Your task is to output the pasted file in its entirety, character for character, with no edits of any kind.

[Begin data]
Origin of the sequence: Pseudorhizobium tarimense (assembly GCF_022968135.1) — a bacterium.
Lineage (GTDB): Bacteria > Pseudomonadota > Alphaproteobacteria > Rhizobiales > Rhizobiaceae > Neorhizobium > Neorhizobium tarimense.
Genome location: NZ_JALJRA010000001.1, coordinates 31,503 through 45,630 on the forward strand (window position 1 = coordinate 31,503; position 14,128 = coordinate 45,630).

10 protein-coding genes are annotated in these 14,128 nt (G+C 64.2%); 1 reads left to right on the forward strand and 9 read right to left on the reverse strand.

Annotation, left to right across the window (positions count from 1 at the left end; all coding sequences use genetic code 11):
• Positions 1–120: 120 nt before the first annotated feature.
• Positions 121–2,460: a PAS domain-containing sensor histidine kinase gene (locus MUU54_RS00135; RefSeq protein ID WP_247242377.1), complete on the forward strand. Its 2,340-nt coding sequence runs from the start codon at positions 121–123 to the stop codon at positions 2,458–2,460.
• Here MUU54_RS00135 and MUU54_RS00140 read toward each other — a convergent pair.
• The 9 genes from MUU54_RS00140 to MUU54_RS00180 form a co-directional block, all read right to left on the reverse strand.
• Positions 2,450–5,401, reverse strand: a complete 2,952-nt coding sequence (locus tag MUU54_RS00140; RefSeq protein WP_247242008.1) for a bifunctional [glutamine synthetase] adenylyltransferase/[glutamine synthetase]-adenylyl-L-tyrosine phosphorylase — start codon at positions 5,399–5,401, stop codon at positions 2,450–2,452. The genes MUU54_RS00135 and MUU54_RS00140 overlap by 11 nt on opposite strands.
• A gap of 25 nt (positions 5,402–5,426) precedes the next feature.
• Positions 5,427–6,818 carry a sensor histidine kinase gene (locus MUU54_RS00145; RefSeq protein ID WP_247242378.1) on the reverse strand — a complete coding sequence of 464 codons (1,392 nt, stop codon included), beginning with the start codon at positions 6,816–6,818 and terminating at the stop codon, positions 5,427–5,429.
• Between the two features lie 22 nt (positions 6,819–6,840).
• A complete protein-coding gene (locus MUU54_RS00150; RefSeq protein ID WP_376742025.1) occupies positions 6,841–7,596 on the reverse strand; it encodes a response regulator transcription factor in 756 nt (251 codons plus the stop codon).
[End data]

Origin of the sequence: Pseudorhizobium tarimense (assembly GCF_022968135.1) — a bacterium.
Lineage (GTDB): Bacteria > Pseudomonadota > Alphaproteobacteria > Rhizobiales > Rhizobiaceae > Neorhizobium > Neorhizobium tarimense.
Genome location: NZ_JALJRA010000001.1, coordinates 31,503 through 45,630 on the forward strand (window position 1 = coordinate 31,503; position 14,128 = coordinate 45,630).

10 protein-coding genes are annotated in these 14,128 nt (G+C 64.2%); 1 reads left to right on the forward strand and 9 read right to left on the reverse strand.

Annotation, left to right across the window (positions count from 1 at the left end; all coding sequences use genetic code 11):
• Positions 1–120: 120 nt before the first annotated feature.
• Positions 121–2,460: a PAS domain-containing sensor histidine kinase gene (locus MUU54_RS00135; RefSeq protein ID WP_247242377.1), complete on the forward strand. Its 2,340-nt coding sequence runs from the start codon at positions 121–123 to the stop codon at positions 2,458–2,460.
• Here MUU54_RS00135 and MUU54_RS00140 read toward each other — a convergent pair.
• The 9 genes from MUU54_RS00140 to MUU54_RS00180 form a co-directional block, all read right to left on the reverse strand.
• Positions 2,450–5,401, reverse strand: a complete 2,952-nt coding sequence (locus tag MUU54_RS00140; RefSeq protein WP_247242008.1) for a bifunctional [glutamine synthetase] adenylyltransferase/[glutamine synthetase]-adenylyl-L-tyrosine phosphorylase — start codon at positions 5,399–5,401, stop codon at positions 2,450–2,452. The genes MUU54_RS00135 and MUU54_RS00140 overlap by 11 nt on opposite strands.
• A gap of 25 nt (positions 5,402–5,426) precedes the next feature.
• Positions 5,427–6,818 carry a sensor histidine kinase gene (locus MUU54_RS00145; RefSeq protein ID WP_247242378.1) on the reverse strand — a complete coding sequence of 464 codons (1,392 nt, stop codon included), beginning with the start codon at positions 6,816–6,818 and terminating at the stop codon, positions 5,427–5,429.
• Between the two features lie 22 nt (positions 6,819–6,840).
• A complete protein-coding gene (locus MUU54_RS00150; RefSeq protein ID WP_376742025.1) occupies positions 6,841–7,596 on the reverse strand; it encodes a response regulator transcription factor in 756 nt (251 codons plus the stop codon).